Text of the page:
_______________________

          With gratitude, the Northwest Railway Museum, 27 October 2019

Thursday, October 10, 2019

Inside a caboose

Yes, a real caboose.  White River Lumber Company 001.  It was built at Enumclaw in 1945 and restored to its original appearance here at the Northwest Railway Museum by Dale C., Martin N., Rich W., Dick H., and others more than 10 years ago.  The effort earned an award from the King County Historic Preservation Program.

Beginning Friday, October 11, 2019 visitors to the Train Shed exhibit building will be able to visit inside caboose 001.  New steps and LED lighting are making this possible, and opening this new exhibit was encouraged by visitor feedback asking for the opportunity to go inside a caboose.

White River Lumber 001 is pretty spartan, as were most cabooses.  Its plain interior reflects the short trips it was used on from Enumclaw into the forest and back again.  In the closing days of WW II it may have traveled as far as Mt Rainier National Park, but always returned home the same day.


Notably, 001 was built during the war at Enumclaw.  This was because the war time ration board denied White River permission to purchase a new caboose.  Yet a caboose was required on log trains with ten or more cars.  So the logging company managers tasked their workers with building a caboose.  It is not a prime example of the fine art of car building, but it is an example of the thoughtful and utilitarian improvisation that was common in logging camps throughout the Northwest.  

Come and visit caboose 001 Thursday - Sunday from 11:00 am - 4:00 pm through the end of October.  Members are free.  Admission is included with all regular train tickets; trains depart Snoqualmie on Saturdays and Sundays 11:00 am, 12:30 pm, and 3 pm.  A la carte visitation is $10 for adults and $5 for children.

Friday, October 4, 2019

Mending a fence

Or building it from scratch.


Posts have been set in concrete just 
behind the paved trail edge.

Rails and trails are able to co-exist, but authorities do need to take measures to protect the trains from people (and pets) who try to wander off the path.  Protect the trains?  Yes, trains and engines generally do an outstanding job of staying on their tracks. It's the people and pets that don't stay on their "track."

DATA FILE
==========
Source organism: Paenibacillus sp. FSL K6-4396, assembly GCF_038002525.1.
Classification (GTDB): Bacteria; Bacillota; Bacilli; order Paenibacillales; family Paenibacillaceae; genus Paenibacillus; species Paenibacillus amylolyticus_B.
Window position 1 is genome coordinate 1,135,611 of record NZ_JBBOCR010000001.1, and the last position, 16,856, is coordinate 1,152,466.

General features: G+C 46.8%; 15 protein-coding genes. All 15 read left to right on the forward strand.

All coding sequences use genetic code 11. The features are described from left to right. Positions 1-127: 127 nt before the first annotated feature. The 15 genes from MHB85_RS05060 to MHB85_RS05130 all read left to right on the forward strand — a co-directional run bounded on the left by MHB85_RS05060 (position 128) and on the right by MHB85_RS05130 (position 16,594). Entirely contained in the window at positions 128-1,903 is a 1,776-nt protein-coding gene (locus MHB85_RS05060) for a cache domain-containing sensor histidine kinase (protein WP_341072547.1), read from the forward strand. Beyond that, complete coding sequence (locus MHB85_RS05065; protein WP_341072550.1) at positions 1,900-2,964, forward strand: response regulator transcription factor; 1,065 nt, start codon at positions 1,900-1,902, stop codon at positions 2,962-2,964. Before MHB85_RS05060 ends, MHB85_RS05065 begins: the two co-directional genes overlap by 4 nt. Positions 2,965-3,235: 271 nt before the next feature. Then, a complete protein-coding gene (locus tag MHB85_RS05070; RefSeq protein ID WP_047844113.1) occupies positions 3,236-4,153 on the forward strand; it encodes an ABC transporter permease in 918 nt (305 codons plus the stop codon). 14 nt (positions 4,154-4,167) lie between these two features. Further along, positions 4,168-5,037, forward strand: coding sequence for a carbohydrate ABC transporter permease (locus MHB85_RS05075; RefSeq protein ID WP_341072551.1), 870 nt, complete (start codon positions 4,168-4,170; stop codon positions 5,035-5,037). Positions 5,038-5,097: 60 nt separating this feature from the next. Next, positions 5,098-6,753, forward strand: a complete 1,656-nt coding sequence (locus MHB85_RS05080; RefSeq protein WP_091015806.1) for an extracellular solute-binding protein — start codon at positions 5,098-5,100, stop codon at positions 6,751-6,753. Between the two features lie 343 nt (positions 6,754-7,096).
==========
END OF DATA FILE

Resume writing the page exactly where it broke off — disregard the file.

The fence is actually adding a 
finished look to the trail, and looks
great in the presence of a
Northern Pacific Railway switch
stand.
A trail fencing plan was included in the City of Snoqualmie's 2013 downtown revitalization phase two, but unfortunately there were issues that prevented its full implementation.  Contract disputes, bad weather, and cost overruns all conspired to cancel a portion of the project.  So while a barrier was constructed in front of the Snoqualmie Depot and across from downtown businesses, it was not built along the trail from King Street to Northern Street.

In 2017 the Museum, City of Snoqualmie, and Washington State's Utilities and Transportation Commission discussed  options for adding a barrier between the tracks and the trail in the remaining "barrier free" zone.  Prefabricated metal fencing set at 42 inches was the option closest to consensus, and it was the design option that looked the best, too.


The fencing is now complete making
Snoqualmie safer for trains, people
& pets.
Funding 1,600 feet of fencing can be challenging, but the project was and is safety related.  Thanks to the support of Snoqualmie Mayor Matt Larson, Snoqualmie City Council and the Snoqualmie Public Works and Administration, the project remained a priority and was successfully funded.  A contract was let earlier this summer and the work was completed this week.


Pro tip: don't try to walk this
fence line.  Or sit on it, either!
Excursion trains now operate with a greatly reduced potential for people or pets running into them, making Snoqualmie safer for trains, people and pets.  Check it out for yourself: trains operate weekends through the end of October, and for Santa Train.





Thursday, September 5, 2019

Hydro-static test

Locomotive 924 circa 1908
Northern Pacific Railway steam locomotive 924 has been undergoing restoration in the Conservation and Restoration Center.  This 1899-built Rogers locomotive served the Northern Pacific Railway until 1924. It is a King County and City of Snoqualmie Landmark, with project support from many individuals, foundations and public agencies including 4Culture, Washington Heritage Capital Projects, the Northern Pacific Railway Historical Association, the Emery Rail Heritage Trust and more.

Fire in the 924 firebox
For the last several years a variety of project work has been underway, but the most important division of work has been on the boiler.  The boiler is where water is heated and converted to steam, usually with an oil, coal or wood fire.  The boiler must withstand high temperatures and considerable pressure.